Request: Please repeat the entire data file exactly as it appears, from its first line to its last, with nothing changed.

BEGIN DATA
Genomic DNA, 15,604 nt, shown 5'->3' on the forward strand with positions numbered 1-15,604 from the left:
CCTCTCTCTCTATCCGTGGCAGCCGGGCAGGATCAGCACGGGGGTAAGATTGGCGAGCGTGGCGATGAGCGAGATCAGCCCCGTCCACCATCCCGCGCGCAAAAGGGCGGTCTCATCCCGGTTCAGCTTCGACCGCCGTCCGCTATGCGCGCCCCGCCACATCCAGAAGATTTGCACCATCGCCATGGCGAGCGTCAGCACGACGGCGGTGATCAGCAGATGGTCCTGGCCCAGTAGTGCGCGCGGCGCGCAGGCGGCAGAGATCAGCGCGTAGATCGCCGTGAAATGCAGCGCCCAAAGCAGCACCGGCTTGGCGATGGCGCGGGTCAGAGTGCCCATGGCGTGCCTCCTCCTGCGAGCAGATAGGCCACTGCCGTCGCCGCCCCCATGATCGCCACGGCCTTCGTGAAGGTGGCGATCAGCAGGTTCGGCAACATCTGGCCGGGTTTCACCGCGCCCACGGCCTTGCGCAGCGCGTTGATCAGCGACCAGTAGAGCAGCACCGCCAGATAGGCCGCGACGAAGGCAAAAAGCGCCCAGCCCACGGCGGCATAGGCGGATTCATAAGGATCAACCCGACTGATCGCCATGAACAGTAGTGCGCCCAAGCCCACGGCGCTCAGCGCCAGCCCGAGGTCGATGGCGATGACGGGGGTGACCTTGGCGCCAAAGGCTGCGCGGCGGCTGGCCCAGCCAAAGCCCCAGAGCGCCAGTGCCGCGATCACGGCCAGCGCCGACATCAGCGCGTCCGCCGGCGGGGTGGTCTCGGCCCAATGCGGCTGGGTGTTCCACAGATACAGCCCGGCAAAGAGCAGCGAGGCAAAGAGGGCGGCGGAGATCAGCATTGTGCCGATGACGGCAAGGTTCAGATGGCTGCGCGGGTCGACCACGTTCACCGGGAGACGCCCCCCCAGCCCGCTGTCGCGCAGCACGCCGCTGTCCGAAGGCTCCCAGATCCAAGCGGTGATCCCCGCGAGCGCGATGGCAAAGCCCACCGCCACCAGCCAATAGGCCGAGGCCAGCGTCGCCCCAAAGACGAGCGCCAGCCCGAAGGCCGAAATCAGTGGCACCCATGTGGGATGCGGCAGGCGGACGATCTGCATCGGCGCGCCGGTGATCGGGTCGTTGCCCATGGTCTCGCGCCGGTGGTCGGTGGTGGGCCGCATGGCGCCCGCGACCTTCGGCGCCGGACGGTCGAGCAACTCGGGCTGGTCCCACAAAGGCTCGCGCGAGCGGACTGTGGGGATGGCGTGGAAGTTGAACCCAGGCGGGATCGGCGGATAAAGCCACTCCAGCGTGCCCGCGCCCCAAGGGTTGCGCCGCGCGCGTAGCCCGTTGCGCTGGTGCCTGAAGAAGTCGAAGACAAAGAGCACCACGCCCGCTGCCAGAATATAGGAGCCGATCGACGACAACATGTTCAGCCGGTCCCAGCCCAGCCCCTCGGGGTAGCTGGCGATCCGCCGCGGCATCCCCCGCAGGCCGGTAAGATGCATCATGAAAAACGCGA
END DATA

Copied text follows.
Genomic DNA, 15,604 nt, shown 5'->3' on the forward strand with positions numbered 1-15,604 from the left:
CCTCTCTCTCTATCCGTGGCAGCCGGGCAGGATCAGCACGGGGGTAAGATTGGCGAGCGTGGCGATGAGCGAGATCAGCCCCGTCCACCATCCCGCGCGCAAAAGGGCGGTCTCATCCCGGTTCAGCTTCGACCGCCGTCCGCTATGCGCGCCCCGCCACATCCAGAAGATTTGCACCATCGCCATGGCGAGCGTCAGCACGACGGCGGTGATCAGCAGATGGTCCTGGCCCAGTAGTGCGCGCGGCGCGCAGGCGGCAGAGATCAGCGCGTAGATCGCCGTGAAATGCAGCGCCCAAAGCAGCACCGGCTTGGCGATGGCGCGGGTCAGAGTGCCCATGGCGTGCCTCCTCCTGCGAGCAGATAGGCCACTGCCGTCGCCGCCCCCATGATCGCCACGGCCTTCGTGAAGGTGGCGATCAGCAGGTTCGGCAACATCTGGCCGGGTTTCACCGCGCCCACGGCCTTGCGCAGCGCGTTGATCAGCGACCAGTAGAGCAGCACCGCCAGATAGGCCGCGACGAAGGCAAAAAGCGCCCAGCCCACGGCGGCATAGGCGGATTCATAAGGATCAACCCGACTGATCGCCATGAACAGTAGTGCGCCCAAGCCCACGGCGCTCAGCGCCAGCCCGAGGTCGATGGCGATGACGGGGGTGACCTTGGCGCCAAAGGCTGCGCGGCGGCTGGCCCAGCCAAAGCCCCAGAGCGCCAGTGCCGCGATCACGGCCAGCGCCGACATCAGCGCGTCCGCCGGCGGGGTGGTCTCGGCCCAATGCGGCTGGGTGTTCCACAGATACAGCCCGGCAAAGAGCAGCGAGGCAAAGAGGGCGGCGGAGATCAGCATTGTGCCGATGACGGCAAGGTTCAGATGGCTGCGCGGGTCGACCACGTTCACCGGGAGACGCCCCCCCAGCCCGCTGTCGCGCAGCACGCCGCTGTCCGAAGGCTCCCAGATCCAAGCGGTGATCCCCGCGAGCGCGATGGCAAAGCCCACCGCCACCAGCCAATAGGCCGAGGCCAGCGTCGCCCCAAAGACGAGCGCCAGCCCGAAGGCCGAAATCAGTGGCACCCATGTGGGATGCGGCAGGCGGACGATCTGCATCGGCGCGCCGGTGATCGGGTCGTTGCCCATGGTCTCGCGCCGGTGGTCGGTGGTGGGCCGCATGGCGCCCGCGACCTTCGGCGCCGGACGGTCGAGCAACTCGGGCTGGTCCCACAAAGGCTCGCGCGAGCGGACTGTGGGGATGGCGTGGAAGTTGAACCCAGGCGGGATCGGCGGATAAAGCCACTCCAGCGTGCCCGCGCCCCAAGGGTTGCGCCGCGCGCGTAGCCCGTTGCGCTGGTGCCTGAAGAAGTCGAAGACAAAGAGCACCACGCCCGCTGCCAGAATATAGGAGCCGATCGACGACAACATGTTCAGCCGGTCCCAGCCCAGCCCCTCGGGGTAGCTGGCGATCCGCCGCGGCATCCCCCGCAGGCCGGTAAGATGCATCATGAAAAACGCGA